Vampires for grownups. Remember when that’s how it used to be? Well, rejoice, because there’s a new vampire in town, and there’s not an angsty teenager in sight.
Louise Marley’s Mozart’s Blood invokes comparisons to Dracula and Interview with a Vampire because of the sweep and sophistication of her story. She mixes music, opera, and history with a deft hand, and weaves in a story of love and loss, the ache of immortality, and tyranny of greed and lust.
The world of opera in the modern day and throughout the centuries at the world’s great opera houses comes vividly to life, and that’s because Marley, a former opera singer, knows her setting, since she lived it. And she deftly weaves the facts — about Teresa Saporiti, the young soprano who created the Dona Anna role for the first performance of Don Giovanni, about Mozart and his life and death, about La Scala (which is almost a character in the book) — with her made up world, in which Saporiti never died and maintains a bond with Mozart that brings her both grief and joy.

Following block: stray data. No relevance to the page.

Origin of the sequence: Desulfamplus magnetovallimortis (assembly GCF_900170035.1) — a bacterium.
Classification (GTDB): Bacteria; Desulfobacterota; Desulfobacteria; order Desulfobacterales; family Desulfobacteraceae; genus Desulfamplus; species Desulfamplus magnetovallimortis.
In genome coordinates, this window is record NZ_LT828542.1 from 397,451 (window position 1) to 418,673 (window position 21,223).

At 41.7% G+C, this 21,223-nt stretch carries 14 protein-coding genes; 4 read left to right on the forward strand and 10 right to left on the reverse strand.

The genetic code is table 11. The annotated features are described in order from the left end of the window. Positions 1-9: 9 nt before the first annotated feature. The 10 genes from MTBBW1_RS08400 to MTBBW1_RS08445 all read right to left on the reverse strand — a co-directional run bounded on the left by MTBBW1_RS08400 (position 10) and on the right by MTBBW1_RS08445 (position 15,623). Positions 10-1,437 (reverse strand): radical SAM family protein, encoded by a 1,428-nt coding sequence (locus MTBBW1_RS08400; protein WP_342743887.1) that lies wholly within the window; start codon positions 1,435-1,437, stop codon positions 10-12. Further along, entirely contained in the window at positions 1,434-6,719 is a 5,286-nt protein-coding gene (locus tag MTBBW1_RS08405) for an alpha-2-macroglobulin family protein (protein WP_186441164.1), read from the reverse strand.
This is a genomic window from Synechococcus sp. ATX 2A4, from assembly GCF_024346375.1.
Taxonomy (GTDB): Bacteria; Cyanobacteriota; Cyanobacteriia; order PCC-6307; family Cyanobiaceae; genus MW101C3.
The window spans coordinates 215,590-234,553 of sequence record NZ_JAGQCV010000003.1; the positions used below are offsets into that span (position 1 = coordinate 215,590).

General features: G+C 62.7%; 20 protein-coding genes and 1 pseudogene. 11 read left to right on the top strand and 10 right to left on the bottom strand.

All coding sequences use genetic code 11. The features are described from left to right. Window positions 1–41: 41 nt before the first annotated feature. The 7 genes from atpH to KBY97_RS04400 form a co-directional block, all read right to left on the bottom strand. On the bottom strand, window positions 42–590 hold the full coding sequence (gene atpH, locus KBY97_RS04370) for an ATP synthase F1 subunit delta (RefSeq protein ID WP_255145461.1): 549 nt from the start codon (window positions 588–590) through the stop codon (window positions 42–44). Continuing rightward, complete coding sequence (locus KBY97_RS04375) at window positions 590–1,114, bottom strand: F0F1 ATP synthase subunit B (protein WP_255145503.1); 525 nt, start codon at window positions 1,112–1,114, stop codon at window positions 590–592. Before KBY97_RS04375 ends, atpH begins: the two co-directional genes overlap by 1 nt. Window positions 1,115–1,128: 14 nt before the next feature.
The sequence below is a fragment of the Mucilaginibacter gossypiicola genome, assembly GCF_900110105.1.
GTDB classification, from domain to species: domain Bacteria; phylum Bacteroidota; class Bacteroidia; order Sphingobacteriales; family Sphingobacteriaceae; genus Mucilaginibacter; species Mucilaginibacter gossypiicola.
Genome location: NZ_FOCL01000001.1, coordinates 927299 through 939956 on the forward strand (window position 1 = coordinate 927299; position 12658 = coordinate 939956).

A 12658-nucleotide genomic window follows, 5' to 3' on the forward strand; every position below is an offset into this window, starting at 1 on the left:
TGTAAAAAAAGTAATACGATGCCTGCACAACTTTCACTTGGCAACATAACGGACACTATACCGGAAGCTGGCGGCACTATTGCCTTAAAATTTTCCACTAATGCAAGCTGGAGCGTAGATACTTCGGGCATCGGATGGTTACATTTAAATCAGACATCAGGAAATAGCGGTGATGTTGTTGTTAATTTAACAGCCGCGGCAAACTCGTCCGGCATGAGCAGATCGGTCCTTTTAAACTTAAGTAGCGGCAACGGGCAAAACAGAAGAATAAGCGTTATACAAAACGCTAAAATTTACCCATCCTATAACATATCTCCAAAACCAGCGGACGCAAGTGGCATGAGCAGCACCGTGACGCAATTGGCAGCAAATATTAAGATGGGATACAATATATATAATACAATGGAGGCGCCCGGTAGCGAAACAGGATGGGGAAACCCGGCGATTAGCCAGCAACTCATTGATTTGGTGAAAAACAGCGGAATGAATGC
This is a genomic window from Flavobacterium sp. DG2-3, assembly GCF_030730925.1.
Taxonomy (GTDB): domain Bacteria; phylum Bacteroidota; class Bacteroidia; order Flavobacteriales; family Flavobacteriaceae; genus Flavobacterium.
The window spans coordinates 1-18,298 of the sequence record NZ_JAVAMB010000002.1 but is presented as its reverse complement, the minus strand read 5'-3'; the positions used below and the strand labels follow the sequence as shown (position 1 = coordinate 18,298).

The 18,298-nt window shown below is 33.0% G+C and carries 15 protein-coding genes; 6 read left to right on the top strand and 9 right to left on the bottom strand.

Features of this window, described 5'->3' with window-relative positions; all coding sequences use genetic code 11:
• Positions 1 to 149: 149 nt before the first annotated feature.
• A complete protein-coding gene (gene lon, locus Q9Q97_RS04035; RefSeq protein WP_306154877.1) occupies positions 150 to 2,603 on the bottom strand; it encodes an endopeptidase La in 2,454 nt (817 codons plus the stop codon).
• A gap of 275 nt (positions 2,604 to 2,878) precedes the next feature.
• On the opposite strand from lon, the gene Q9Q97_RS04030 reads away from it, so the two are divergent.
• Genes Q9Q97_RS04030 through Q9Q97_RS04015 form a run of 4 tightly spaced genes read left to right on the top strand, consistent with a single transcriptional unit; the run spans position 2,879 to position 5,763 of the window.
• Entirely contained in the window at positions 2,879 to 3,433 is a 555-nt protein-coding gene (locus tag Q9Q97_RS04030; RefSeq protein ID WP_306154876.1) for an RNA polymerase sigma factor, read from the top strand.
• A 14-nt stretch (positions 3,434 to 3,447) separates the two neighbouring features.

Marley doesn’t shy away from the hard questions. How does a person who believes in God and who takes comfort in God survive as a vampire, knowing they are no longer in God’s grace? In fact, grace is a subtle theme throughout the book.
How does a person live knowing they have become a monster? One of the characters has the strength to essentially will himself to death; another, to make compromises that allow her to survive, but always with the sorrow of her choices.
Is redemption possible? Or is music enough? I don’t know if the last bit is made explicit, but I was thinking about it while I read.